Until 1960, Congo was a Belgian colony but in 1960, Belgian proclaimed that it was handing Congo her independence within a period of five months. However, Congo was unprepared for independence within the stipulated five months.
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Nevertheless, Congo declared its independence on 30 June 1960 with Patrice Lumumba as the president and Joseph Kasavubu as the vice president. The Belgian commander-in-chief declined to Africanize the administrators’ units of the armed forces.
As a result, the army staged a mutiny against the Belgian officers who led the Congolese army and attacked the Europeans in general. The mutiny affected the new government’s authority resulting to a crisis.
In response to the crisis, the Belgian government deployed its army on July 10, 1960 to offer protection to Belgians, majority of who lived in the mineral rich Katanga province. However, this was an illegal act since Congo was an independent country and the new government had not allowed them into the country.
The Belgian administration was for the idea that Katanga Province, one of the most productive in the country, be independent. Two days later after the deployment, Congo’s President and the Prime Minister requested for aid of the UN in resolving the matter (Anon).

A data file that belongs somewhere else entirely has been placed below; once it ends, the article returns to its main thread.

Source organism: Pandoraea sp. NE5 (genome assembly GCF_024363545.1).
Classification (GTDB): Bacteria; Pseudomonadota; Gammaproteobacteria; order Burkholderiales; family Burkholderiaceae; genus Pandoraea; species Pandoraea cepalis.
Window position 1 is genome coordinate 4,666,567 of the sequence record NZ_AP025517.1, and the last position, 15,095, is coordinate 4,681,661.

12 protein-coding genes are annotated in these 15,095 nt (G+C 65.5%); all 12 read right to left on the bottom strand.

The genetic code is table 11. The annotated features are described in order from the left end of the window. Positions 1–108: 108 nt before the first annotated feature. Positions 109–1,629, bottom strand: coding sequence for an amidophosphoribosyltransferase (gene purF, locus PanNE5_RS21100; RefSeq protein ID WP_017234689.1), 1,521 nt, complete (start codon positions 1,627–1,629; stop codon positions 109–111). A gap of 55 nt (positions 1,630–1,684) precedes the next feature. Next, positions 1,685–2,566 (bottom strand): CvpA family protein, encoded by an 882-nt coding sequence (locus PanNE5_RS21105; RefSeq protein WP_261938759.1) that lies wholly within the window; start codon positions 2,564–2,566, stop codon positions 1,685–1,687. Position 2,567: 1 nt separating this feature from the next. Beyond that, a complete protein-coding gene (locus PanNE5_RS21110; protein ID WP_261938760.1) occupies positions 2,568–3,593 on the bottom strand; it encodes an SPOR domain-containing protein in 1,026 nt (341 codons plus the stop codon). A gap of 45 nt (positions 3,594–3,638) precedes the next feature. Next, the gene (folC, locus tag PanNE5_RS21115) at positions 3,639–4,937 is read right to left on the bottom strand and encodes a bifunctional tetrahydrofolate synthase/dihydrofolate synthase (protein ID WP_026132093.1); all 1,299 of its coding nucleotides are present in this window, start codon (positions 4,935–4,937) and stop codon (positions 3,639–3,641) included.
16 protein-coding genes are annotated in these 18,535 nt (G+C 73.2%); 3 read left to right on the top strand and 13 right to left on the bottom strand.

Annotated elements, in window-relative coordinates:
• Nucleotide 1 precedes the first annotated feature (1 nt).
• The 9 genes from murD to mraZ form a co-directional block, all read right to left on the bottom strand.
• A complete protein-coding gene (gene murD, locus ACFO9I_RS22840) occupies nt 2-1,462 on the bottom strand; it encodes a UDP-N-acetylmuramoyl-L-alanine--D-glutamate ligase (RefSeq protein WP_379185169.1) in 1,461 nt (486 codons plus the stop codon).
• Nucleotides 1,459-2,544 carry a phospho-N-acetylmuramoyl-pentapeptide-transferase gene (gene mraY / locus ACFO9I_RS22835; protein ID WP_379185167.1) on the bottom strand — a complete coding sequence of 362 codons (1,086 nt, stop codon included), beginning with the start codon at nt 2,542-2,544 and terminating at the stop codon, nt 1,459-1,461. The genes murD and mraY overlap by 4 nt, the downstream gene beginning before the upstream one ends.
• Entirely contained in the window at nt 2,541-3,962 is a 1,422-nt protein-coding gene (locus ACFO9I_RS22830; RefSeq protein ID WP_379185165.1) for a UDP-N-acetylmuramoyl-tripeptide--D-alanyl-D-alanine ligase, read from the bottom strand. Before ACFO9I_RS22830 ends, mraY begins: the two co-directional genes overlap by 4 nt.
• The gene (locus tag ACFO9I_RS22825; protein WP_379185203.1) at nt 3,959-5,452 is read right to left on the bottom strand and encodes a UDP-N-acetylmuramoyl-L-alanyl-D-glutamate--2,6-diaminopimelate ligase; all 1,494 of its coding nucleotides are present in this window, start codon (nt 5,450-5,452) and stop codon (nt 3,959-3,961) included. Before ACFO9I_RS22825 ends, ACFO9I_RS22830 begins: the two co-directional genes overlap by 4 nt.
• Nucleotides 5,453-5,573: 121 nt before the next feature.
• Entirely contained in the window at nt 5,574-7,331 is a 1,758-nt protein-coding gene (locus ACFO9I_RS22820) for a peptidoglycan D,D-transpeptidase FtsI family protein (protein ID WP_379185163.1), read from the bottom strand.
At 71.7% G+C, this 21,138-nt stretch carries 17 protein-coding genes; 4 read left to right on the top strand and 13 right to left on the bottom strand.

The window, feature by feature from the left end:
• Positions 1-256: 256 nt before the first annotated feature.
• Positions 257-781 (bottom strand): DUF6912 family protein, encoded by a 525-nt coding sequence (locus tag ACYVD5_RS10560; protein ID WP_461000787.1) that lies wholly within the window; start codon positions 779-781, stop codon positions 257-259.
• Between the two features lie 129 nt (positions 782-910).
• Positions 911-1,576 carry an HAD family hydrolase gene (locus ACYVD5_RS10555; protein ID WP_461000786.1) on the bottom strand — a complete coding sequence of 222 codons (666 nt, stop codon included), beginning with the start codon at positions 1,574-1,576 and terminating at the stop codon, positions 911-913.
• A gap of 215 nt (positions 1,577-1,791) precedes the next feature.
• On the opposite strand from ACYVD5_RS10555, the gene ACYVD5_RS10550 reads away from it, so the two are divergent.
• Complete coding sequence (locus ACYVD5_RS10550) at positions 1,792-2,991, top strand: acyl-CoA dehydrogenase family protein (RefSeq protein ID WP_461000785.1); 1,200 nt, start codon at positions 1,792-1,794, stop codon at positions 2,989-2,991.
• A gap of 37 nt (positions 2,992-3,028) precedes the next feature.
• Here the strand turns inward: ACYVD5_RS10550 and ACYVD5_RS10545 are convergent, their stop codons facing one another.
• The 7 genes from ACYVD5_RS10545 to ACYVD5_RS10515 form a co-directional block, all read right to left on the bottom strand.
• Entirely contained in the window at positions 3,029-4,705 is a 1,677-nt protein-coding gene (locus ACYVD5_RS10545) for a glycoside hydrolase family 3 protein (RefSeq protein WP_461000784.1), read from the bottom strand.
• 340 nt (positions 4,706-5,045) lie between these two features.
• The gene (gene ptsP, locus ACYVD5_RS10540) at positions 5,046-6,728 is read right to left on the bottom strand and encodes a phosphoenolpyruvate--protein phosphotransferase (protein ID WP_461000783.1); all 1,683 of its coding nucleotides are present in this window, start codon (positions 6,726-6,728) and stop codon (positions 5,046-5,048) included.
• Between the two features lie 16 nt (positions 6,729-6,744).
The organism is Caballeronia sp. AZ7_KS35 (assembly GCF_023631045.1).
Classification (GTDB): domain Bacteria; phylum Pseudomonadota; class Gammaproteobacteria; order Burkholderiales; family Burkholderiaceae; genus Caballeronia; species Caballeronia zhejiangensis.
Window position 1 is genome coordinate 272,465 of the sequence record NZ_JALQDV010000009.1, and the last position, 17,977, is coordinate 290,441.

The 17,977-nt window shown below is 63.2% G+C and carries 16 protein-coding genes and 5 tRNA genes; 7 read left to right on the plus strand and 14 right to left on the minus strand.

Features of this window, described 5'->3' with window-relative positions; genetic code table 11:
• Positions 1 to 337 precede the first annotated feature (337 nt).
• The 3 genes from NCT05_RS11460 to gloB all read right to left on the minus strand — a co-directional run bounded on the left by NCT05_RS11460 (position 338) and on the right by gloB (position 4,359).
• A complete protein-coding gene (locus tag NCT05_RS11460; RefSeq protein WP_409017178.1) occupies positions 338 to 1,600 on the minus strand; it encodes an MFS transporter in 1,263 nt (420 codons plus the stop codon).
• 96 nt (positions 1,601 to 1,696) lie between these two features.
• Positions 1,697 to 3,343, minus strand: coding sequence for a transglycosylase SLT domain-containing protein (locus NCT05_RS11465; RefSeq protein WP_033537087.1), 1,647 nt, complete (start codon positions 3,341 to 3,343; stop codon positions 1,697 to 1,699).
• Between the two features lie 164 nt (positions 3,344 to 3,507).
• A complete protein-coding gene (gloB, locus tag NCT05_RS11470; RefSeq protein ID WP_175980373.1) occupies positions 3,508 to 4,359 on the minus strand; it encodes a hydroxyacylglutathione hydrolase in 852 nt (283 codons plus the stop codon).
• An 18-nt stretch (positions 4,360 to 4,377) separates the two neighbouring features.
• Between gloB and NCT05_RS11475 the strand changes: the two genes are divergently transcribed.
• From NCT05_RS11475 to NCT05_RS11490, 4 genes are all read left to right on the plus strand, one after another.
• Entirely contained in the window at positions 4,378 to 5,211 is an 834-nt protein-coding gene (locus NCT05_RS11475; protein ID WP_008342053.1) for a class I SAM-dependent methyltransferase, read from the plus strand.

The UN Secretary-General asked the concerned organ, the UN Security Council, to act on the issue as a matter of urgency in a meeting held on July 13, 1960.
Consequently, the Security Council created an army unit, the UNUC, consisting of about 10,000 troops, to restore peace in Congo between 1960 and 1964.
The military unit’s responsibilities in Congo were fourfold viz. to restore law and order in the country and maintain peace, restore political stability, help in rebuilding the economy and prevent external interference into the crisis.
The force was not allowed to use force unless in self-defense and were to remain neutral in the crisis involving the government in Leopoldville and the self-proclaimed independent government in Katanga led by Tshombe (Washington CRS Report for Congress 10).
However, Lumumba wanted the UN to use force to repress the attempted secession of Katanga province to which the UN declined. He then accused the UN of siding with the Tshombe’s government in Katanga because of the regions rich mineral deposits and instead sought the help of USSR to invade Katanga.
By 1961, various breakaway factions controlled different parts of the Congo with Lumumba’s government getting armaments from Russia. All this time, the UN forces could do nothing as they were required to remain neutral in the crisis and could only use force in self-defense.
However, the eminent danger of a civil war forced the Security Council to allow the use of force to prevent a civil war occurring. The United Nations agreed to provide military support for the attack to reclaim Katanga province (Washington CRS Report for Congress 13).